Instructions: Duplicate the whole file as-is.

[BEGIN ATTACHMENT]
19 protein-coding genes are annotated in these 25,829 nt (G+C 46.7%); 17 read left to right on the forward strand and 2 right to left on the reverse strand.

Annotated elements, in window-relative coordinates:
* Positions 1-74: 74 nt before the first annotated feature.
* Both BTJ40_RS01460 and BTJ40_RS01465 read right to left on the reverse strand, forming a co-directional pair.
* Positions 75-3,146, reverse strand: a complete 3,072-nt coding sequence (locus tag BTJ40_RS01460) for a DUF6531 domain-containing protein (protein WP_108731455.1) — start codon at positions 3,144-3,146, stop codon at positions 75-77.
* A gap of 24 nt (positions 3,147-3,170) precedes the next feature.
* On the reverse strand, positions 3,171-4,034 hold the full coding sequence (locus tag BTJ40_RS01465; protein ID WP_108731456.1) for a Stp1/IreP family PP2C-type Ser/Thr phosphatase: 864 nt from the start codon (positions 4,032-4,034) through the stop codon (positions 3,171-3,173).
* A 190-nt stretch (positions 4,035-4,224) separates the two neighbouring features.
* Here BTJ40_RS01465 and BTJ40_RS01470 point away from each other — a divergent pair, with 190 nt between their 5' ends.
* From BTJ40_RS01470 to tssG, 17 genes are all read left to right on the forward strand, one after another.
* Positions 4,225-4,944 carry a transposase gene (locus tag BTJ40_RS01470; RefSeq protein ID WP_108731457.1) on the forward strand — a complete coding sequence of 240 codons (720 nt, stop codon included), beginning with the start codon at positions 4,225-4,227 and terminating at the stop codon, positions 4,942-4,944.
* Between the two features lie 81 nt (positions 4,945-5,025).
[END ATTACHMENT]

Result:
19 protein-coding genes are annotated in these 25,829 nt (G+C 46.7%); 17 read left to right on the forward strand and 2 right to left on the reverse strand.

Annotated elements, in window-relative coordinates:
* Positions 1-74: 74 nt before the first annotated feature.
* Both BTJ40_RS01460 and BTJ40_RS01465 read right to left on the reverse strand, forming a co-directional pair.
* Positions 75-3,146, reverse strand: a complete 3,072-nt coding sequence (locus tag BTJ40_RS01460) for a DUF6531 domain-containing protein (protein WP_108731455.1) — start codon at positions 3,144-3,146, stop codon at positions 75-77.
* A gap of 24 nt (positions 3,147-3,170) precedes the next feature.
* On the reverse strand, positions 3,171-4,034 hold the full coding sequence (locus tag BTJ40_RS01465; protein ID WP_108731456.1) for a Stp1/IreP family PP2C-type Ser/Thr phosphatase: 864 nt from the start codon (positions 4,032-4,034) through the stop codon (positions 3,171-3,173).
* A 190-nt stretch (positions 4,035-4,224) separates the two neighbouring features.
* Here BTJ40_RS01465 and BTJ40_RS01470 point away from each other — a divergent pair, with 190 nt between their 5' ends.
* From BTJ40_RS01470 to tssG, 17 genes are all read left to right on the forward strand, one after another.
* Positions 4,225-4,944 carry a transposase gene (locus tag BTJ40_RS01470; RefSeq protein ID WP_108731457.1) on the forward strand — a complete coding sequence of 240 codons (720 nt, stop codon included), beginning with the start codon at positions 4,225-4,227 and terminating at the stop codon, positions 4,942-4,944.
* Between the two features lie 81 nt (positions 4,945-5,025).